The Connecticut River Conservancy, founded in 1952, is headquartered in Greenfield, MA. This year they celebrate 65 years of serving as the leading nonprofit advocate for the entire Connecticut River and its watershed, which includes tributary rivers and streams throughout Vermont, New Hampshire, Massachusetts, and Connecticut. They also relaunched the organization with a new name, logo, and renewed energy and focus on their mission of protecting and advocating for our rivers and working toward a vision for our rivers that we all share: Clean water. Healthy habitat. Thriving communities.

“Our rivers are a public resource – they literally belong to all of us, and we are all entrusted with their care,” notes Fisk. “But they won’t stay clean and full of life simply because we want them to. It will take all of us working together to preserve and protect them. If you care about the future of our rivers, we invite you to join us. Your rivers need you now more than ever.”

To learn more about the Connecticut River Conservancy or to make a contribution to help protect your rivers, visit or call 413-772-2020.


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CRWC is now CRC Tue, 11 Apr 2017 20:00:59 +0000

This year, CRWC is turning 65 and retiring our old name and logo to become the Connecticut River Conservancy.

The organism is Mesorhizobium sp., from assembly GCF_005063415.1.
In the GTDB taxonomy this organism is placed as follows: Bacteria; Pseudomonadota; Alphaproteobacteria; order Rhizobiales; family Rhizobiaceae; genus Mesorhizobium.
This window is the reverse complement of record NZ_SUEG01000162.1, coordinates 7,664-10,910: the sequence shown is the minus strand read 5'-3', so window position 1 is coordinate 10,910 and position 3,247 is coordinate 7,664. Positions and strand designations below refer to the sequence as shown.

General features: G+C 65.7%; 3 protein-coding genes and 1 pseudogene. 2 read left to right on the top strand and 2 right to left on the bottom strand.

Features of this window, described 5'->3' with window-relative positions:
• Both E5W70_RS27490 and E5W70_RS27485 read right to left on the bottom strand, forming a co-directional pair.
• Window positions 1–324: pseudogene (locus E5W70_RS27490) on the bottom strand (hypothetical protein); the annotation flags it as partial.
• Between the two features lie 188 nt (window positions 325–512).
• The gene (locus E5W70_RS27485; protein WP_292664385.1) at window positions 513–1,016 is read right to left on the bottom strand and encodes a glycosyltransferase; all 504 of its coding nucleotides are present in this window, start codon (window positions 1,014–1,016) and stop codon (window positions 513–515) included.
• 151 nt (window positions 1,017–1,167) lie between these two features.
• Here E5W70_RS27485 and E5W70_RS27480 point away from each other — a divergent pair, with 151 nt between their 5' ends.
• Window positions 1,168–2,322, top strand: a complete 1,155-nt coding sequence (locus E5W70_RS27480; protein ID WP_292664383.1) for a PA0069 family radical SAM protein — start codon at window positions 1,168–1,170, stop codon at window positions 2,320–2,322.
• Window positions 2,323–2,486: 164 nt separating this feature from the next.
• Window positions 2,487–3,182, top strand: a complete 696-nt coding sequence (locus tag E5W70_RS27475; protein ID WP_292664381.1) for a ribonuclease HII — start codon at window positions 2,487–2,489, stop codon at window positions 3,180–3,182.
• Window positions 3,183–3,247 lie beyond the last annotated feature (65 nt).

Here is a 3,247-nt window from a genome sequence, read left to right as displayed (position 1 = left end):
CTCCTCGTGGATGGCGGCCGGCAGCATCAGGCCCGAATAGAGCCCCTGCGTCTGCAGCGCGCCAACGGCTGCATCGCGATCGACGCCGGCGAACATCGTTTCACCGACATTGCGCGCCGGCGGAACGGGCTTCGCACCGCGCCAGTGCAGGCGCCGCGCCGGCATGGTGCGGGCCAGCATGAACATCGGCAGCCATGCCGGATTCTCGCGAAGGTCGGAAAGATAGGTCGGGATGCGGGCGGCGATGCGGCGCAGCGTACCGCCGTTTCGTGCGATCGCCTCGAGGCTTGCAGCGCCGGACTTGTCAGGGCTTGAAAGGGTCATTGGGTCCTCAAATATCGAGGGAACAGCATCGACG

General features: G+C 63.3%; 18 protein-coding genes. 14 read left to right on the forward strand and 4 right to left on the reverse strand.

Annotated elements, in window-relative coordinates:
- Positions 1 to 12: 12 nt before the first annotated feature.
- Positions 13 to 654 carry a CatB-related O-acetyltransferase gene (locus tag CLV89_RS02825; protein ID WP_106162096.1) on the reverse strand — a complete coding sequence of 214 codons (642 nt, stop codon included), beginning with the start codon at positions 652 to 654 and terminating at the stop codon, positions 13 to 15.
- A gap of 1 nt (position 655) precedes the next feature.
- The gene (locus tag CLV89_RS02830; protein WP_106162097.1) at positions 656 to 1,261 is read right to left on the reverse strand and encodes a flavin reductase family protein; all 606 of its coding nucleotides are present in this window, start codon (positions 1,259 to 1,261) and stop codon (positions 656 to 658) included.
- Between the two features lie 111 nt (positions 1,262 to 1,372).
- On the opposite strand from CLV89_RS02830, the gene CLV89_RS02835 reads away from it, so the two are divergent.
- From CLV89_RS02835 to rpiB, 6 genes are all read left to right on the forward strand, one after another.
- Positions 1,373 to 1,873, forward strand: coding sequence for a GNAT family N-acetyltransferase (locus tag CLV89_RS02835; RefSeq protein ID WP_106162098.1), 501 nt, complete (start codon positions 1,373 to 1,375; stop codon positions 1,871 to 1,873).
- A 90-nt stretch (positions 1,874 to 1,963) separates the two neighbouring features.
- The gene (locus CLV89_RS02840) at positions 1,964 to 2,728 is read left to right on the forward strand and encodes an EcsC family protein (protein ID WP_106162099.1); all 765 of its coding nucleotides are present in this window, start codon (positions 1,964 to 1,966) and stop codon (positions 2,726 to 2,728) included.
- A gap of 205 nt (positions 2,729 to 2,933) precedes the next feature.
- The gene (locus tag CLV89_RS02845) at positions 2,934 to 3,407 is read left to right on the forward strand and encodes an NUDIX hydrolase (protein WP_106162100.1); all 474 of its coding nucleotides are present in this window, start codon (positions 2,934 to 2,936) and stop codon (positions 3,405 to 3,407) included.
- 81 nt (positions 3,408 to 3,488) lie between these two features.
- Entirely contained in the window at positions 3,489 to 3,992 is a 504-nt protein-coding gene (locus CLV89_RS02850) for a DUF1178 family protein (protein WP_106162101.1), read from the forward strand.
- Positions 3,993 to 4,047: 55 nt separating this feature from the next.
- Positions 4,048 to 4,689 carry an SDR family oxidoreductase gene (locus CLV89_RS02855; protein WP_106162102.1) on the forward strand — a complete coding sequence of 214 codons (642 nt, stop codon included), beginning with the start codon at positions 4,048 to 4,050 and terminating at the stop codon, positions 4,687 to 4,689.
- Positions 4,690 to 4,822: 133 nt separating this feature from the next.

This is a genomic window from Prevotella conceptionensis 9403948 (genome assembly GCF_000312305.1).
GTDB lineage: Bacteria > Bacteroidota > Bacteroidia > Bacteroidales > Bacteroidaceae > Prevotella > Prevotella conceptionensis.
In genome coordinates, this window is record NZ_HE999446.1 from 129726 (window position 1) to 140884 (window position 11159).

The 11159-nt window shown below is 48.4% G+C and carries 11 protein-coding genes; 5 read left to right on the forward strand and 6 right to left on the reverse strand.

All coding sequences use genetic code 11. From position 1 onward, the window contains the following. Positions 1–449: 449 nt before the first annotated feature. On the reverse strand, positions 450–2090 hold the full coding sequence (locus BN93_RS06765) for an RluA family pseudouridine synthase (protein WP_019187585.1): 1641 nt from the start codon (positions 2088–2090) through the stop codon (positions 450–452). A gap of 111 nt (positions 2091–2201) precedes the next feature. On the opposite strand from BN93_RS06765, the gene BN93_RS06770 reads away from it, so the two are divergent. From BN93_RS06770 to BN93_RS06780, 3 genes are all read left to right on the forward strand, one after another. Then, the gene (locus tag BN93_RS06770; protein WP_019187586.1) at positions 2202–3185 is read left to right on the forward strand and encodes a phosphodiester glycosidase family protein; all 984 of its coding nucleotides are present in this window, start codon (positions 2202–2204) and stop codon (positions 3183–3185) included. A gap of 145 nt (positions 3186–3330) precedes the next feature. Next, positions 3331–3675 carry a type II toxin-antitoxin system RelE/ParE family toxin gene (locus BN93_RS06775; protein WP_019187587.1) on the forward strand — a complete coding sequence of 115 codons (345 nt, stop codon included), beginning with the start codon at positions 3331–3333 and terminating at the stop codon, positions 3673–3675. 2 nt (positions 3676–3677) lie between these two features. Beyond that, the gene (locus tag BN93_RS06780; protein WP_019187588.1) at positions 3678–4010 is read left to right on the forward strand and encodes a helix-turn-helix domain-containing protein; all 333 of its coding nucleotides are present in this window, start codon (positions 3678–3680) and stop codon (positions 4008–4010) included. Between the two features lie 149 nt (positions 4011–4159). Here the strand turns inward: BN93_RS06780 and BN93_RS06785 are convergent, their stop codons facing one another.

While our name and look are changing, our mission will remain focused on protecting and advocating for our rivers and working toward a vision for our rivers that we all share. This vision is outlined in CRC’s new slogan: Clean water. Healthy habitat. Thriving communities.

Threats to our rivers remain urgent but are more diverse and present new challenges. In order to continue meeting these challenges to our rivers head on, we must evolve and grow. How we confront these challenges now will have repercussions for the next 65 years. This is a responsibility that the Connecticut River Conservancy takes seriously, just as we have for the past 65 years.

Our rivers won’t stay clean and full of life simply because we want them to. It will take all of us working together to preserve and protect them. If you care about the future of our rivers, we invite you to join us. Your rivers need you now more than ever.